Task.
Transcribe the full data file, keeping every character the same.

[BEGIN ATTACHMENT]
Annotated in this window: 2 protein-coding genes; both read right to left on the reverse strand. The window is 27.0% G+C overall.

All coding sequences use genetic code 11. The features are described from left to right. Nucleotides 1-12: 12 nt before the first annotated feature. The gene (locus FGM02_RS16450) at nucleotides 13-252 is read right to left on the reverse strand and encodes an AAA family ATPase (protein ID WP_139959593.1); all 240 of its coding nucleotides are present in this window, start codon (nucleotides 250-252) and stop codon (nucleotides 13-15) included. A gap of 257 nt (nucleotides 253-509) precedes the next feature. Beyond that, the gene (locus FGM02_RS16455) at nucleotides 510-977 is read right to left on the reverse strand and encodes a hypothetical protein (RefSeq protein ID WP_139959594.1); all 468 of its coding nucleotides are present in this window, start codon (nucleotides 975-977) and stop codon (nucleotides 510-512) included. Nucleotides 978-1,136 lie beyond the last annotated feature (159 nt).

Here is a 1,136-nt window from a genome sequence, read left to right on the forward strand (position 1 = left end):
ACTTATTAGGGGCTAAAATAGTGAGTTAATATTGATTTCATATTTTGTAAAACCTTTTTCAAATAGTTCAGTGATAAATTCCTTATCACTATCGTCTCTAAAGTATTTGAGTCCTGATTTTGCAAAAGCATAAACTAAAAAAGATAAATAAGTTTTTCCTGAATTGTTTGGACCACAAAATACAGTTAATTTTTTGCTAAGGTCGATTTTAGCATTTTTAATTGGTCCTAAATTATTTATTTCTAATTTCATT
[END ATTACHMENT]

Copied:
Annotated in this window: 2 protein-coding genes; both read right to left on the reverse strand. The window is 27.0% G+C overall.

All coding sequences use genetic code 11. The features are described from left to right. Nucleotides 1-12: 12 nt before the first annotated feature. The gene (locus FGM02_RS16450) at nucleotides 13-252 is read right to left on the reverse strand and encodes an AAA family ATPase (protein ID WP_139959593.1); all 240 of its coding nucleotides are present in this window, start codon (nucleotides 250-252) and stop codon (nucleotides 13-15) included. A gap of 257 nt (nucleotides 253-509) precedes the next feature. Beyond that, the gene (locus FGM02_RS16455) at nucleotides 510-977 is read right to left on the reverse strand and encodes a hypothetical protein (RefSeq protein ID WP_139959594.1); all 468 of its coding nucleotides are present in this window, start codon (nucleotides 975-977) and stop codon (nucleotides 510-512) included. Nucleotides 978-1,136 lie beyond the last annotated feature (159 nt).

Here is a 1,136-nt window from a genome sequence, read left to right on the forward strand (position 1 = left end):
ACTTATTAGGGGCTAAAATAGTGAGTTAATATTGATTTCATATTTTGTAAAACCTTTTTCAAATAGTTCAGTGATAAATTCCTTATCACTATCGTCTCTAAAGTATTTGAGTCCTGATTTTGCAAAAGCATAAACTAAAAAAGATAAATAAGTTTTTCCTGAATTGTTTGGACCACAAAATACAGTTAATTTTTTGCTAAGGTCGATTTTAGCATTTTTAATTGGTCCTAAATTATTTATTTCTAATTTCATT